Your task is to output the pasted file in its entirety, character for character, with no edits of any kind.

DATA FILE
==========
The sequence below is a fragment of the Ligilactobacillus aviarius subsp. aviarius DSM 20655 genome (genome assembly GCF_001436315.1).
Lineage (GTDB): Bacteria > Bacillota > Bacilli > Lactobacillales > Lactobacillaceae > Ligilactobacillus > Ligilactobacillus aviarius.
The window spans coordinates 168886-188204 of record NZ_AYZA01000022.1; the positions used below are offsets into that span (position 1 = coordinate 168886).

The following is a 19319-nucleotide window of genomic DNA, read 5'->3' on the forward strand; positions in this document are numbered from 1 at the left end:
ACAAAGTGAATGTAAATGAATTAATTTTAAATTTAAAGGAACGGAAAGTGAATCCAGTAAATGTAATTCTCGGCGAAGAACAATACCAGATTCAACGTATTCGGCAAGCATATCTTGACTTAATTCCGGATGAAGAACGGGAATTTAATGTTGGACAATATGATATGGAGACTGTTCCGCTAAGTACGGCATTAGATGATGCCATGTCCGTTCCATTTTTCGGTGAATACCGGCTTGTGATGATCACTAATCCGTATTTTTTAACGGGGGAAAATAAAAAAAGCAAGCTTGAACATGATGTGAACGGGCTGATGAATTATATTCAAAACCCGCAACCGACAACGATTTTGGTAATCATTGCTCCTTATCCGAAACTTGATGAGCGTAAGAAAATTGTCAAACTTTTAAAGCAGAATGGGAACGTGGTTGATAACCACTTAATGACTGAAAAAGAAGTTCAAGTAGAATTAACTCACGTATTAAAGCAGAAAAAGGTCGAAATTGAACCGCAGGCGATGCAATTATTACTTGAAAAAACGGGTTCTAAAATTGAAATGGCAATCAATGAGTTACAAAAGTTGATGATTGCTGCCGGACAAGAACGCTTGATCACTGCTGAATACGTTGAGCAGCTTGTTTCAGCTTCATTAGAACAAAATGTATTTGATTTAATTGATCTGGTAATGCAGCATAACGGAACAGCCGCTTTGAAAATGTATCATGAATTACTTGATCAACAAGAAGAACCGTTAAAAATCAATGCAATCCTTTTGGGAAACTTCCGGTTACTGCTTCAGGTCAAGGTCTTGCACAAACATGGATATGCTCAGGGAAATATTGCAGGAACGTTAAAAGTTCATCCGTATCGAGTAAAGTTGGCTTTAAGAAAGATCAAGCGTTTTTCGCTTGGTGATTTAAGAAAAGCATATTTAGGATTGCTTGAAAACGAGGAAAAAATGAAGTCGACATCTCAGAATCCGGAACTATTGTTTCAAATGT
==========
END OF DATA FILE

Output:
The sequence below is a fragment of the Ligilactobacillus aviarius subsp. aviarius DSM 20655 genome (genome assembly GCF_001436315.1).
Lineage (GTDB): Bacteria > Bacillota > Bacilli > Lactobacillales > Lactobacillaceae > Ligilactobacillus > Ligilactobacillus aviarius.
The window spans coordinates 168886-188204 of record NZ_AYZA01000022.1; the positions used below are offsets into that span (position 1 = coordinate 168886).

The following is a 19319-nucleotide window of genomic DNA, read 5'->3' on the forward strand; positions in this document are numbered from 1 at the left end:
ACAAAGTGAATGTAAATGAATTAATTTTAAATTTAAAGGAACGGAAAGTGAATCCAGTAAATGTAATTCTCGGCGAAGAACAATACCAGATTCAACGTATTCGGCAAGCATATCTTGACTTAATTCCGGATGAAGAACGGGAATTTAATGTTGGACAATATGATATGGAGACTGTTCCGCTAAGTACGGCATTAGATGATGCCATGTCCGTTCCATTTTTCGGTGAATACCGGCTTGTGATGATCACTAATCCGTATTTTTTAACGGGGGAAAATAAAAAAAGCAAGCTTGAACATGATGTGAACGGGCTGATGAATTATATTCAAAACCCGCAACCGACAACGATTTTGGTAATCATTGCTCCTTATCCGAAACTTGATGAGCGTAAGAAAATTGTCAAACTTTTAAAGCAGAATGGGAACGTGGTTGATAACCACTTAATGACTGAAAAAGAAGTTCAAGTAGAATTAACTCACGTATTAAAGCAGAAAAAGGTCGAAATTGAACCGCAGGCGATGCAATTATTACTTGAAAAAACGGGTTCTAAAATTGAAATGGCAATCAATGAGTTACAAAAGTTGATGATTGCTGCCGGACAAGAACGCTTGATCACTGCTGAATACGTTGAGCAGCTTGTTTCAGCTTCATTAGAACAAAATGTATTTGATTTAATTGATCTGGTAATGCAGCATAACGGAACAGCCGCTTTGAAAATGTATCATGAATTACTTGATCAACAAGAAGAACCGTTAAAAATCAATGCAATCCTTTTGGGAAACTTCCGGTTACTGCTTCAGGTCAAGGTCTTGCACAAACATGGATATGCTCAGGGAAATATTGCAGGAACGTTAAAAGTTCATCCGTATCGAGTAAAGTTGGCTTTAAGAAAGATCAAGCGTTTTTCGCTTGGTGATTTAAGAAAAGCATATTTAGGATTGCTTGAAAACGAGGAAAAAATGAAGTCGACATCTCAGAATCCGGAACTATTGTTTCAAATGT